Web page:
RSPB Big Garden Birdwatch

This weekend, the 26th and 27th January 2013, is the weekend of the Royal Society for the Protection of Birds (RSPB) annual Big Garden Birdwatch. This is a form of citizen science by which the RSPB can harness the collective spotting power of the nation to assist in compiling data on the nations bird populations.

The idea is to spend one hour noting which bird species visit a chosen area and the maximum number of each seen at any one time. This point is important because an individual can make several visits over the course of an hour, so counting total numbers will overestimate the numbers of a particular species.

A long tailed tit paying a visit to my garden this morning

If you want to make a pot of tea and sit by the window for a relaxing hour sipping and counting the details of how to take part are here on the RSPB’s website. Even if you don’t get many interesting birds in your garden, or even many birds at all, this is important and useful data too for compiling population sizes and distributions, so every participant is crucial in creating an accurate picture of the health of the nations birdlife. Which is in turn a useful indicator of the health of the natural environment in the UK as a whole.

I’m going to do my recording tomorrow morning and I’ll post my results here too.

17 responses to “RSPB Big Garden Birdwatch

  1. Hi Finn,

    Forgive me as I am just catching up with many an email so will read up on your findings later. Let us not forget the wonderful British Trust for Ornithology’s BirdTrack reporting scheme, to which you can also send in your Odonata sightings.

  2. That’s a great photo and a very cute bird!

  3. Your long tailed tit is a delight, it looks as if it’s holding its breath. I meant to join in this survey but I forgot. I should have done it at lunchtime when there were lots of birds feeding, but I notice now that it’s pouring with rain and the birds have vamooshed. It would have been nice to do it on Friday here because I saw a goldcrest, long tailed tits and a starling, all rare visitors, and a yellowhammer appeared too which is the first I’ve ever seen in the garden.

    • Wow, goldcrest and yellowhammer in your gardcen on the same day! I’ve only ever seen one each of those here in my garden.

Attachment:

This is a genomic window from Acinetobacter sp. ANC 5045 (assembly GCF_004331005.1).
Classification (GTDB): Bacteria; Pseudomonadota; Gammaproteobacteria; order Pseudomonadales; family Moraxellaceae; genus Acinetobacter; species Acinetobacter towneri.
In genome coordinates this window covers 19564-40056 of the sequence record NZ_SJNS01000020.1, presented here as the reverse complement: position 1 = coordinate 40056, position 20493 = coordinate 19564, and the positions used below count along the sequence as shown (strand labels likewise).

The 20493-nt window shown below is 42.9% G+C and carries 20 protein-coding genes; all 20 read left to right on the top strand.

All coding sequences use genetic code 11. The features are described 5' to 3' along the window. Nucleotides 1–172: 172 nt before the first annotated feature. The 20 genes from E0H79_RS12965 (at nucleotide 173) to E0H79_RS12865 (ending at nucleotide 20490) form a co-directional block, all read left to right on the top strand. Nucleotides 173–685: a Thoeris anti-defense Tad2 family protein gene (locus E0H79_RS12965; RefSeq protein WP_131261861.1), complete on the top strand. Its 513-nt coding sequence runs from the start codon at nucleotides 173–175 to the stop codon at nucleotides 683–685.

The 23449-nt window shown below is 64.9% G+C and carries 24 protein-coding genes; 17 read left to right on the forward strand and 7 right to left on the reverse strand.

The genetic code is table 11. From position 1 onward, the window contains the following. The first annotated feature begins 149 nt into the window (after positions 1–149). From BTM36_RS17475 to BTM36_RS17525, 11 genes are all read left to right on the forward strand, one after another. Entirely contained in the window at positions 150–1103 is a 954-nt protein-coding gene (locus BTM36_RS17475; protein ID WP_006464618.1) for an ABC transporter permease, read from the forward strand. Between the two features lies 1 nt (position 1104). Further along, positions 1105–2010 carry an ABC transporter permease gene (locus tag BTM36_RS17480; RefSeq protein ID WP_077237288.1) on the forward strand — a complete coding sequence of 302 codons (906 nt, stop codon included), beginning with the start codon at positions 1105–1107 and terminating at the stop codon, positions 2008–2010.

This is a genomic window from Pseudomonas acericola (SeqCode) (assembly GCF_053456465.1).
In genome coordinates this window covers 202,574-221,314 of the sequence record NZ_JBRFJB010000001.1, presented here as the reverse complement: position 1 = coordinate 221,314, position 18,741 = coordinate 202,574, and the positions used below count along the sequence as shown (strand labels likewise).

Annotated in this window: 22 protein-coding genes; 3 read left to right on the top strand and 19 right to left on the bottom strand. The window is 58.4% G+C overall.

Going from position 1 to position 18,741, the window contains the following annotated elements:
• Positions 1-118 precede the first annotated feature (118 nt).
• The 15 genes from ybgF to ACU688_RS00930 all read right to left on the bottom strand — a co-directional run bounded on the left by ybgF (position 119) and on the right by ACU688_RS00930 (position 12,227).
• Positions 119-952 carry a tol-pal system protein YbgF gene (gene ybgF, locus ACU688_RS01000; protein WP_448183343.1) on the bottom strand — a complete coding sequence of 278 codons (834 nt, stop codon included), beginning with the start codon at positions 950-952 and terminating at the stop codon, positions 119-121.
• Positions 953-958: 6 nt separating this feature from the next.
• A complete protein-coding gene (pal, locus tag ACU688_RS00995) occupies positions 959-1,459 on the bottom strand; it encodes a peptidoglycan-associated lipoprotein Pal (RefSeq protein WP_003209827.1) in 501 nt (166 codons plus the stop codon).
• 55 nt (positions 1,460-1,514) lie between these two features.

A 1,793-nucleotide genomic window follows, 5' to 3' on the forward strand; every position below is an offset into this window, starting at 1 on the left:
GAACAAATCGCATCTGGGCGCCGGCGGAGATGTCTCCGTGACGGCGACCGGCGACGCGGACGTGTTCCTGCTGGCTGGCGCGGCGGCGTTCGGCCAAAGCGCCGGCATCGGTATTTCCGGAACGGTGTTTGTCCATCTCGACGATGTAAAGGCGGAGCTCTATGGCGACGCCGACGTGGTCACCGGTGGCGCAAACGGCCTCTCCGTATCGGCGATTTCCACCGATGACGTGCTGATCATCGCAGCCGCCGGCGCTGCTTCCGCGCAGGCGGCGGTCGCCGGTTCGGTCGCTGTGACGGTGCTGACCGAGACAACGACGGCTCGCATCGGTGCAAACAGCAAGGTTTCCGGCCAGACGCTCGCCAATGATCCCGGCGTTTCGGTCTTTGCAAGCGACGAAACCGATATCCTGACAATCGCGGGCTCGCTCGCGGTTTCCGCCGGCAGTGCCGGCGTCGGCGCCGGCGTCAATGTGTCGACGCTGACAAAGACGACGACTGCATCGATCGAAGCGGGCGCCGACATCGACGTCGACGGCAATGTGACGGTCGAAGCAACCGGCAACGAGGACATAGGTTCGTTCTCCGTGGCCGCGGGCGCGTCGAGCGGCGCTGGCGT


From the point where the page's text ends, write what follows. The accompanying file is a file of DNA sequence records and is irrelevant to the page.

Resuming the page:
• It was an exceptionally good day! I think it was probably due to all the snow, we had about a foot of the stuff and the wee birdies were clearly having trouble locating food. There was a starling on the fat balls too, which is very unusual here.

      • I’m surprised that starlings are so scarce up your way. I see lots of them in Denmark which is on a similar latitude to Scotland. Are they uncommon all year round?

  4. Thank you for the reminder, Finn. It’s funny though – in previous years when we have done this, our busy bird garden has suddenly become deserted, as if the birds don’t want to become mere statistics. They flutter off somewhere unobserved to avoid becoming just a number 🙂

    • Hello Meanderer, I know what you mean, yesterday the garden was full of birds but this morning first thing it appeared deserted. So filled the feeders and waited for the first birds to appear, which happened to be four long tailed tits, and then started counting. And then the lilttle darlings did me proud, with almost all my regulars putting in appearances.

  5. Reblogged this on MottledThrush and commented:
    Do all that you can to help the wildlife, and help offset the destruction of mankind.

  6. Fabulous photograph Finn. Thanks for the reminder of the Big Garden Birdwatch.

  7. That long tailed tit (a.k.a. fluffy golfball with a tail 😉 ) looks cold! I won’t be taking part in this wonderful event because if I did, I might break some poor British Ornithologists brain with what I see in an hour ;). As a fellow bird lover I really enjoy your bird posts…if they are carying fungi in their mouths to line their nests all the better! ;). It will be interesting to see what you are able to see in your garden for 1 hour, I am looking forward to that post 🙂

    • I reckon if someone posted a record of a kookaburra it would be the first time ever. It would raise a smile or two at RSPB HQ 😉 I’ve just done the count – results to follow shortly.

      • Can’t wait to see what your winter garden came up with. I would imagine you would get a greater percentage of wild birds turning up in winter in search of food so it’s probably the best time to do a survey 🙂

      • Bizarrely, after all the foul and cold weather over the last month or so, the weather went damp and mild yesterday and all the snow had disappeared today. But luckily, they still turned up.

Please share your thoughts:

Fill in your details below or click an icon to log in: Logo

You are commenting using your account. Log Out /  Change )

Facebook photo

You are commenting using your Facebook account. Log Out /  Change )

Connecting to %s